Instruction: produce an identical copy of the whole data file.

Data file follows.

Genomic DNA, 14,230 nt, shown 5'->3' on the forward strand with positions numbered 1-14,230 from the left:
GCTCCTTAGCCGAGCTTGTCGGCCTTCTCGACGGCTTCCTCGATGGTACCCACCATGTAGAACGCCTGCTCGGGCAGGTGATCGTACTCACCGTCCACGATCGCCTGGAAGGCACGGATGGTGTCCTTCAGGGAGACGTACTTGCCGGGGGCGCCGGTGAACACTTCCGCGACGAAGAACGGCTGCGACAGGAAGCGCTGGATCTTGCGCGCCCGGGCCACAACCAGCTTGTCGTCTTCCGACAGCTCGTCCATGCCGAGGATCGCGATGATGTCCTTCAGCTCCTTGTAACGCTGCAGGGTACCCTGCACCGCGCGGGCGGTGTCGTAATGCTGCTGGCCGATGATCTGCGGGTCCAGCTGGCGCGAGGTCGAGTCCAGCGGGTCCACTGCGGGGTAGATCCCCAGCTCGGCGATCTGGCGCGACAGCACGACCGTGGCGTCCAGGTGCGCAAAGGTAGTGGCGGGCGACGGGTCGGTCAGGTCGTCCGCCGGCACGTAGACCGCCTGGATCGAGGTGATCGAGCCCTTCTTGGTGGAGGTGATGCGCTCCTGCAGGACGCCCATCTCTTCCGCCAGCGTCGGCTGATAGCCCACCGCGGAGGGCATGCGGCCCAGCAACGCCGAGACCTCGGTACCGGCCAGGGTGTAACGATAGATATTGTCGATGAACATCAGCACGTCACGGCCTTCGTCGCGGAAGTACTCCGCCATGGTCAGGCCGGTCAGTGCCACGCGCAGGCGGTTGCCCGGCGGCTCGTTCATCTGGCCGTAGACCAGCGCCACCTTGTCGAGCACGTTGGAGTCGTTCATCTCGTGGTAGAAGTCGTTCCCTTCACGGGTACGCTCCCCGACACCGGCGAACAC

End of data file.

Genomic DNA, 14,230 nt, shown 5'->3' on the forward strand with positions numbered 1-14,230 from the left:
GCTCCTTAGCCGAGCTTGTCGGCCTTCTCGACGGCTTCCTCGATGGTACCCACCATGTAGAACGCCTGCTCGGGCAGGTGATCGTACTCACCGTCCACGATCGCCTGGAAGGCACGGATGGTGTCCTTCAGGGAGACGTACTTGCCGGGGGCGCCGGTGAACACTTCCGCGACGAAGAACGGCTGCGACAGGAAGCGCTGGATCTTGCGCGCCCGGGCCACAACCAGCTTGTCGTCTTCCGACAGCTCGTCCATGCCGAGGATCGCGATGATGTCCTTCAGCTCCTTGTAACGCTGCAGGGTACCCTGCACCGCGCGGGCGGTGTCGTAATGCTGCTGGCCGATGATCTGCGGGTCCAGCTGGCGCGAGGTCGAGTCCAGCGGGTCCACTGCGGGGTAGATCCCCAGCTCGGCGATCTGGCGCGACAGCACGACCGTGGCGTCCAGGTGCGCAAAGGTAGTGGCGGGCGACGGGTCGGTCAGGTCGTCCGCCGGCACGTAGACCGCCTGGATCGAGGTGATCGAGCCCTTCTTGGTGGAGGTGATGCGCTCCTGCAGGACGCCCATCTCTTCCGCCAGCGTCGGCTGATAGCCCACCGCGGAGGGCATGCGGCCCAGCAACGCCGAGACCTCGGTACCGGCCAGGGTGTAACGATAGATATTGTCGATGAACATCAGCACGTCACGGCCTTCGTCGCGGAAGTACTCCGCCATGGTCAGGCCGGTCAGTGCCACGCGCAGGCGGTTGCCCGGCGGCTCGTTCATCTGGCCGTAGACCAGCGCCACCTTGTCGAGCACGTTGGAGTCGTTCATCTCGTGGTAGAAGTCGTTCCCTTCACGGGTACGCTCCCCGACACCGGCGAACAC